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Heat-related deaths, sports and gentrification: A path toward equitable climate action
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Portland, Oregon. Image: Unsplash
The sports industry cannot take climate action at the expense of a city’s poorest community members. Sports industry leaders must engage in the difficult work of building green spaces and places to play that actively protect against gentrification.

Parks, greenspaces and sports fields are matters of life and death.

In the early summer of 2021, 69 people died from heat-related illnesses in Portland, Oregon, in just one week. 

According to Vivek Shandas, the director of the Sustaining Urban Places Research Lab at Portland State University: “We knew who was going to die.”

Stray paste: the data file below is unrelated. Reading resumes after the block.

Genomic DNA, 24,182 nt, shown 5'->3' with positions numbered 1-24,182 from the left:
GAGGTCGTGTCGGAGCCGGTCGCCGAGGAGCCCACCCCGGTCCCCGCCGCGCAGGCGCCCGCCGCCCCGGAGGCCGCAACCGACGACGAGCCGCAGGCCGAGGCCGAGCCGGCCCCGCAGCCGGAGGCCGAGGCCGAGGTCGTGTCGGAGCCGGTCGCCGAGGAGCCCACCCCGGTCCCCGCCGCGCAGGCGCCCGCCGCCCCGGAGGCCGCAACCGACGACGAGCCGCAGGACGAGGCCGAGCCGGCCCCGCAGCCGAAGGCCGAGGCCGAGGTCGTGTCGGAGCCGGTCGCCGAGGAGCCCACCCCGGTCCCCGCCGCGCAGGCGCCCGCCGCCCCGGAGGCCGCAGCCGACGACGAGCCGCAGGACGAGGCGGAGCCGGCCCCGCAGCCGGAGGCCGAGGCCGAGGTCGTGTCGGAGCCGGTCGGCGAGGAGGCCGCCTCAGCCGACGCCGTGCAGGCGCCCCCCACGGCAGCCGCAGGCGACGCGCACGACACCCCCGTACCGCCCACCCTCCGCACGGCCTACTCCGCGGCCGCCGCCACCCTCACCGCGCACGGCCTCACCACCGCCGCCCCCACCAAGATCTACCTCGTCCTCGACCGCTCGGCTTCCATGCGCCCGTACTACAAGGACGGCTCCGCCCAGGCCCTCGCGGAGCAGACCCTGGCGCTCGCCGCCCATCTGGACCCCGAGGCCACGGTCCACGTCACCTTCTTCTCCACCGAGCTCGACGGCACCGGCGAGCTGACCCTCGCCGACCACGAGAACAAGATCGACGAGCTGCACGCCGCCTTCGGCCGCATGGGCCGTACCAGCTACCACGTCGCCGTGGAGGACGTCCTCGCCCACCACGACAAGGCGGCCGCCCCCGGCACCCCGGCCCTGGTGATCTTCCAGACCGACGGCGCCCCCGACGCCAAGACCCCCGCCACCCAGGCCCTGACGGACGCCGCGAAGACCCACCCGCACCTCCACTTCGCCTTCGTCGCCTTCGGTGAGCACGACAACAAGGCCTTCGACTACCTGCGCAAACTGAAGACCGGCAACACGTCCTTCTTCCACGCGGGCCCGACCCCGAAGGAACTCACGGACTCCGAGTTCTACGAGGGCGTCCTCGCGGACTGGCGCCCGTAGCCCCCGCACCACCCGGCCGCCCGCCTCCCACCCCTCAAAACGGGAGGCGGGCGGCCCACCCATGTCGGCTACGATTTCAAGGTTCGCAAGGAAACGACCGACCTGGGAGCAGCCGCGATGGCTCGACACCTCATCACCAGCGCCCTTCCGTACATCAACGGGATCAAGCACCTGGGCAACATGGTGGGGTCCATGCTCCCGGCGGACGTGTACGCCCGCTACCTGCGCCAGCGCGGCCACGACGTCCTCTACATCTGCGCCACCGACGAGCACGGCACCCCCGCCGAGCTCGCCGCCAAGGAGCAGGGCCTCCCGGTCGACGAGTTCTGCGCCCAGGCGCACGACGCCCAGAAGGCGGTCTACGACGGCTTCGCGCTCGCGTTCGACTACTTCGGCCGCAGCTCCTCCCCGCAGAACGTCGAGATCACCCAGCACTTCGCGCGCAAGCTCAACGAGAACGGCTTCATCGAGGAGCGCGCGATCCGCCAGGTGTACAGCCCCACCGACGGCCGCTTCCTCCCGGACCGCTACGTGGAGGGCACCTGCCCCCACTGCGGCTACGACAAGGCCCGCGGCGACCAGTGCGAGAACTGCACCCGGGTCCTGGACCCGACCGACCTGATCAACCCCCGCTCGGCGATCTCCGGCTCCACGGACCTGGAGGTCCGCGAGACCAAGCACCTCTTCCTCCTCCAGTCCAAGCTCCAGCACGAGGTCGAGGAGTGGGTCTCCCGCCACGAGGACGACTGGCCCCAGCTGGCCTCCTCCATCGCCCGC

Over 60 per cent of heat-related deaths in Portland that week came in zip codes with higher poverty rates than the national average. Many of the city’s poorest communities are living in urban heat islands: large expanses of concrete and buildings that amplify and trap heat, often entirely devoid of parks, greenspaces and sports fields.

On the hottest day that week (and in Portland’s history) Shandas and his team recorded an air temperature of 124 degrees Fahrenheit in one of Portland’s poorest neighborhoods, about 25 degrees hotter than on the wealthier, park-filled west side of the city.

Portland’s ecological and economic divide is not unique. Studies from the Proceedings of the National Academy of Sciences and the journal of Nature Communications found a systematic link across the United States between lower-income neighborhoods, and higher temperatures and pollution levels.

Heat in the United States of America — not hurricanes, sea-level rise or flooding — is the number-one weather related killer, and disproportionately impacts a city’s poorest and least served communities.

Kicking the climate can down the road 

As sports teams, leagues and grassroots organisations in urban areas grapple with developing new climate initiatives, it seems their greatest potential impact would be in addressing the greatest climate threat to their community: urban heat.